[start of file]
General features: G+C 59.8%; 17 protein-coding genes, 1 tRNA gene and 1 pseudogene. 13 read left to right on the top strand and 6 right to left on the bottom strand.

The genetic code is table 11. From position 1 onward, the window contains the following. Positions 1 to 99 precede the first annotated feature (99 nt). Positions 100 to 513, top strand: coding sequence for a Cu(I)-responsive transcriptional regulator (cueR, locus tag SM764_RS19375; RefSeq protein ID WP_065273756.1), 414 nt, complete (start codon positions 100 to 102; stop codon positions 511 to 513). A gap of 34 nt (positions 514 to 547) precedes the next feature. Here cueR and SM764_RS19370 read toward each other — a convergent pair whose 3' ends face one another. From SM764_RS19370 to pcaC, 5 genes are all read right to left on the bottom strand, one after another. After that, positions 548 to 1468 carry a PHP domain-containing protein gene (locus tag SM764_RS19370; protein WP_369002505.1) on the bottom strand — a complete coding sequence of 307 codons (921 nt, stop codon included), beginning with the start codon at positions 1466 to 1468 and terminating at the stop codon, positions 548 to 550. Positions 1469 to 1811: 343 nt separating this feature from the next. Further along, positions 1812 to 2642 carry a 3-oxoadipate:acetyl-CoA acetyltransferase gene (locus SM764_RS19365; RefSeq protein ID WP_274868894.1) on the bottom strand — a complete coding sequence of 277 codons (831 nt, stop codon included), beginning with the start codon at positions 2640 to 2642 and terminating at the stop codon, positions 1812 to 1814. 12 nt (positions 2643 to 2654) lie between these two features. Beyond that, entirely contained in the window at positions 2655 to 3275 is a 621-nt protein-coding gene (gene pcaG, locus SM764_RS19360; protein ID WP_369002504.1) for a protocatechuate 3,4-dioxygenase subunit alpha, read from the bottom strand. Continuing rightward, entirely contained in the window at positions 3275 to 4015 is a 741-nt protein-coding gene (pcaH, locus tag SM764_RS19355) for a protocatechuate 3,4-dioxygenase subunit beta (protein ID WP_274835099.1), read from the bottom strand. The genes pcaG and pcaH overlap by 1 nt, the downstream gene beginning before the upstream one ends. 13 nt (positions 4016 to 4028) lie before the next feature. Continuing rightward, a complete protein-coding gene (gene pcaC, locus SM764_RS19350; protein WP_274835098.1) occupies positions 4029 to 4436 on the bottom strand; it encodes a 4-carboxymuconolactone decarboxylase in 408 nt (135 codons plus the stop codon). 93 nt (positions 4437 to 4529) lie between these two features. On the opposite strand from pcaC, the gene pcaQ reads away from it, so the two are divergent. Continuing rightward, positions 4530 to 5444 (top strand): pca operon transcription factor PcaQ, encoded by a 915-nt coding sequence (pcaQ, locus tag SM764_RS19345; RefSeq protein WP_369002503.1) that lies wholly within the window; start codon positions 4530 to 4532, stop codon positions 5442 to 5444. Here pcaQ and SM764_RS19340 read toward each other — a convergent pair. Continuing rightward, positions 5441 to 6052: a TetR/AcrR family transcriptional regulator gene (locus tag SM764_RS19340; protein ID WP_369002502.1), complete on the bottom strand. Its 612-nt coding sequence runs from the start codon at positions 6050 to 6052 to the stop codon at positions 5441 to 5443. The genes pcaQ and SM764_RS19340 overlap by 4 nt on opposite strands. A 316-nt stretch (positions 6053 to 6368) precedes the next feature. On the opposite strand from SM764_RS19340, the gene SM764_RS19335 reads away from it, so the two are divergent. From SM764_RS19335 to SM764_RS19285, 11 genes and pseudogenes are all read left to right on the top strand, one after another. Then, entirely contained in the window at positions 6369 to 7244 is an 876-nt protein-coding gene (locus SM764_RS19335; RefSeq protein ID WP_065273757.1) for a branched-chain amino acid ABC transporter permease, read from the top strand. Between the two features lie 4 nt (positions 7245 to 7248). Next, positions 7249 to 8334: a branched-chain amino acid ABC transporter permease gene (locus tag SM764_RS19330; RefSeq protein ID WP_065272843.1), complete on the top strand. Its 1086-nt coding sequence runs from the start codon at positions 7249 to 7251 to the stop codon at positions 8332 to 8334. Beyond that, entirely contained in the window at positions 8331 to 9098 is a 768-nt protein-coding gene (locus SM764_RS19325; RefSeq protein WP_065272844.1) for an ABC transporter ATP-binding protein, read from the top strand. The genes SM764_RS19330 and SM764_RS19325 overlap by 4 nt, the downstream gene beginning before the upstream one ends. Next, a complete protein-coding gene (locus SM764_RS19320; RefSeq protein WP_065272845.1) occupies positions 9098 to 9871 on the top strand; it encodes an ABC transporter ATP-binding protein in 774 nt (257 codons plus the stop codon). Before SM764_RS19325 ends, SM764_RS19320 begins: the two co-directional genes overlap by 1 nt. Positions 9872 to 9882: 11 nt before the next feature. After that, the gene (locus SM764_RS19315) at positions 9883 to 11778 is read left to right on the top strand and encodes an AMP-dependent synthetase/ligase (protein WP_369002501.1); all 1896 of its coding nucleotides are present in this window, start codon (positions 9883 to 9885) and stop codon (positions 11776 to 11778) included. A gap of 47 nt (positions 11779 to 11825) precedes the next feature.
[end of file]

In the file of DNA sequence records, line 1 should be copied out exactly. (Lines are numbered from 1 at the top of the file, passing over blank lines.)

General features: G+C 59.8%; 17 protein-coding genes, 1 tRNA gene and 1 pseudogene. 13 read left to right on the top strand and 6 right to left on the bottom strand.